most unscabbed


[skab-id, skabd]
covered with or affected by scabs.
Obsolete. mean or petty.

1250–1300; Middle English; see scab, -ed3

scabbedness, noun
unscabbed, adjective Unabridged
Based on the Random House Dictionary, © Random House, Inc. 2015.
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Word Origin & History

mid-13c., "skin disease," developed from O.E. sceabb "scab, itch" (related to scafan "to scratch") and from O.N. skabb "scab, itch," both from P.Gmc. *skab- "scratch, shave" (related to shabby). Sense reinforced by cognate L. scabies "scab, itch, mange" (from scabere "to scratch;" see
scabies). Meaning "crust which forms over a wound or sore" is first attested c.1400. Meaning "strikebreaker" first recorded 1806, from earlier sense of "person who refuses to join a trade union" (1777), probably from meaning "despicable person" (1580s), possibly borrowed in this sense from M.Du.
Online Etymology Dictionary, © 2010 Douglas Harper
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American Heritage
Medical Dictionary

scab (skāb)

  1. A crust formed from and covering a healing wound.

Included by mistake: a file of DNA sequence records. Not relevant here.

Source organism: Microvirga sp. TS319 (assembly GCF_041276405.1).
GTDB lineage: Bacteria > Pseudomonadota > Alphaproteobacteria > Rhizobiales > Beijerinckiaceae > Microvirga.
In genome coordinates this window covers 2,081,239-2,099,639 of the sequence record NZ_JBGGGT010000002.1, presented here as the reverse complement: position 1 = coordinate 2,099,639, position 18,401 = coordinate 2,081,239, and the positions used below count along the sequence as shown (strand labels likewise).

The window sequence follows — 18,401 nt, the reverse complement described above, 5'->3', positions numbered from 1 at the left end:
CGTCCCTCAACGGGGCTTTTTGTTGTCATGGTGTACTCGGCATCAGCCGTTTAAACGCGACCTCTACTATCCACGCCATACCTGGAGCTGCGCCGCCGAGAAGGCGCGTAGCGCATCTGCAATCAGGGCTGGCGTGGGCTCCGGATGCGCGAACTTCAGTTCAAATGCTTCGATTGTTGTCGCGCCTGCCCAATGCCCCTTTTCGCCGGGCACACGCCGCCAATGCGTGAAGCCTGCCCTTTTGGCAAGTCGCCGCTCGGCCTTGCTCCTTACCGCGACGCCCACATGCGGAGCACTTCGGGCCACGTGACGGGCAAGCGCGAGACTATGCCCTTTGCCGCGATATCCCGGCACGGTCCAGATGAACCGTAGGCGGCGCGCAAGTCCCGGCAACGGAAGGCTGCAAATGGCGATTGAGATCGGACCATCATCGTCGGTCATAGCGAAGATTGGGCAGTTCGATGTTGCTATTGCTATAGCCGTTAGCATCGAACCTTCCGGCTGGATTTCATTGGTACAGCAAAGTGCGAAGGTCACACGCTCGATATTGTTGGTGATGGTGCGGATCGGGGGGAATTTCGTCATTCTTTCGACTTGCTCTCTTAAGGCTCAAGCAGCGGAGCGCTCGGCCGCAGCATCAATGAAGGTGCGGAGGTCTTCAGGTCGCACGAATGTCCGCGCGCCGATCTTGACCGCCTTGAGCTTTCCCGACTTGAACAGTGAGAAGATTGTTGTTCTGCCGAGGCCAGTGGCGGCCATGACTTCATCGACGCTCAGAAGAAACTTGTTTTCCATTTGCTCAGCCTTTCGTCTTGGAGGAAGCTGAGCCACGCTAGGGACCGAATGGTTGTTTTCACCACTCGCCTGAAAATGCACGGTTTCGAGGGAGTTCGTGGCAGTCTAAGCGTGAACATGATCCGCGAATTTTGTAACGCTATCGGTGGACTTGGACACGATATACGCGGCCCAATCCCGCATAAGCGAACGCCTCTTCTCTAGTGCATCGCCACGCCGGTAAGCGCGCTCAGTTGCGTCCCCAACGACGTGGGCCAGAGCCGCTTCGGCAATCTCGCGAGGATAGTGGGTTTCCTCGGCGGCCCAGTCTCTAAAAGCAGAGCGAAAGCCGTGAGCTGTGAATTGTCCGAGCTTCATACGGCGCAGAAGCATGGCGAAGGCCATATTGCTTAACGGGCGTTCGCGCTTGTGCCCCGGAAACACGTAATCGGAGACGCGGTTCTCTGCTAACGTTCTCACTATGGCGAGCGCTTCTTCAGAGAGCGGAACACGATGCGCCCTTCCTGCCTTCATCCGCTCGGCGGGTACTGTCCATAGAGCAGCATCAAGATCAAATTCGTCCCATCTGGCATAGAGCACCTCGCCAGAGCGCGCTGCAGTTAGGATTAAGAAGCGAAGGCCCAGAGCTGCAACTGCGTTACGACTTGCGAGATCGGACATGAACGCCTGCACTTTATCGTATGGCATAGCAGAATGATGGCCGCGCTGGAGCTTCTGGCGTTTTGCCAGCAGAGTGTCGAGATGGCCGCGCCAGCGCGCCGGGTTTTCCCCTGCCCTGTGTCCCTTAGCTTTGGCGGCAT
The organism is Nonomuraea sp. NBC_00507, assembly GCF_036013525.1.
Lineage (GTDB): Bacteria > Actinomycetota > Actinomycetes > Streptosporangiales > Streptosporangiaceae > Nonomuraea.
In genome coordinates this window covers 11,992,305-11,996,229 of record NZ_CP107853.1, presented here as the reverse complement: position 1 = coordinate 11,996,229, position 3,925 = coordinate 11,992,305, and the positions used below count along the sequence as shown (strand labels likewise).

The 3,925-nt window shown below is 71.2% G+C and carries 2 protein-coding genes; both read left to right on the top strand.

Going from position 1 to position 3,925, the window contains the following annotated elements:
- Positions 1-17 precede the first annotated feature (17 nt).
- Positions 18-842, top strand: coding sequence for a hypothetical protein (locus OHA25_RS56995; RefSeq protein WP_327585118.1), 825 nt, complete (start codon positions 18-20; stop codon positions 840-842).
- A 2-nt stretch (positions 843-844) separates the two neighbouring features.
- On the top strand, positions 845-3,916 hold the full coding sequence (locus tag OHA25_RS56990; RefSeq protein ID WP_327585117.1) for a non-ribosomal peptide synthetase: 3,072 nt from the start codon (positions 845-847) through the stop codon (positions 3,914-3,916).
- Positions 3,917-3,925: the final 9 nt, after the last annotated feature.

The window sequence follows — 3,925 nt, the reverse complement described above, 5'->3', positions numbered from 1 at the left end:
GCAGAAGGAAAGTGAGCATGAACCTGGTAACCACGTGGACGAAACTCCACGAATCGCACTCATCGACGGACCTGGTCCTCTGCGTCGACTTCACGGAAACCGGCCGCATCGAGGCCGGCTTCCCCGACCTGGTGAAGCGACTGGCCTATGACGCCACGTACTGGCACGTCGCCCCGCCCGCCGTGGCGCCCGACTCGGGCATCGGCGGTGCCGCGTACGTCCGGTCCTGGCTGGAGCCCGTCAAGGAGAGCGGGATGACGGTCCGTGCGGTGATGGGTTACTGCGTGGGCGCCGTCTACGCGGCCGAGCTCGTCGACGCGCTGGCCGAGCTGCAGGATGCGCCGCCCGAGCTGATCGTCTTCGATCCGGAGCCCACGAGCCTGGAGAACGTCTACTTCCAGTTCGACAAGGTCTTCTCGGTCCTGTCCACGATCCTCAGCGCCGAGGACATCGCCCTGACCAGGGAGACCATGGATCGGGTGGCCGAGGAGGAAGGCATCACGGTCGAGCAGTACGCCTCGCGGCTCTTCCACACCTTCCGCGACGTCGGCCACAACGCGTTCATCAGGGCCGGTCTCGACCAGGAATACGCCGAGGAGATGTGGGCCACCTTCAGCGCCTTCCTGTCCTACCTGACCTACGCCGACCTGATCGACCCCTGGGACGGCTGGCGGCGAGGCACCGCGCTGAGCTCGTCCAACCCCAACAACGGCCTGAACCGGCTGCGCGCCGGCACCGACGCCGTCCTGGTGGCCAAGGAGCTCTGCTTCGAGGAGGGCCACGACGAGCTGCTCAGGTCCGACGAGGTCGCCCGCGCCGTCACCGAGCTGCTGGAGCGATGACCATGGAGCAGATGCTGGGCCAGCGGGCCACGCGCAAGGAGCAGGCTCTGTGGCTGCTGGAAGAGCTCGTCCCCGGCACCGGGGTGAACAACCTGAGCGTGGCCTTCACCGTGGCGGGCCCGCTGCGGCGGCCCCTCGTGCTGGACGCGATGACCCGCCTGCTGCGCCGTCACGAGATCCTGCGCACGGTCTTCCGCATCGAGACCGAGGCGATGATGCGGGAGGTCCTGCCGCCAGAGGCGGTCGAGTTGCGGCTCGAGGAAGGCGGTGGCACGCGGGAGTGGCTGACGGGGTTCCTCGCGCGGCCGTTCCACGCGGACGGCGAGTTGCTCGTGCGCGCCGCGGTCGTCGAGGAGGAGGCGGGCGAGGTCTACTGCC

2. scabies or mange in domestic animals or livestock, especially sheep.

v. scabbed, scab·bing, scabs
To become covered with scabs or a scab.
The American Heritage® Stedman's Medical Dictionary
Copyright © 2002, 2001, 1995 by Houghton Mifflin Company. Published by Houghton Mifflin Company.
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American Heritage
Science Dictionary
scab   (skāb)  Pronunciation Key 
A crust that forms over a healing wound, consisting of dried blood, plasma, and other secretions.
The American Heritage® Science Dictionary
Copyright © 2002. Published by Houghton Mifflin. All rights reserved.
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American Heritage
Cultural Dictionary

scab definition

Informally, a worker who stays on the job while others go on strike. Also, a worker brought in to keep a plant operating when its work force is on strike. (See strikebreaker.)

The American Heritage® New Dictionary of Cultural Literacy, Third Edition
Copyright © 2005 by Houghton Mifflin Company.
Published by Houghton Mifflin Company. All rights reserved.
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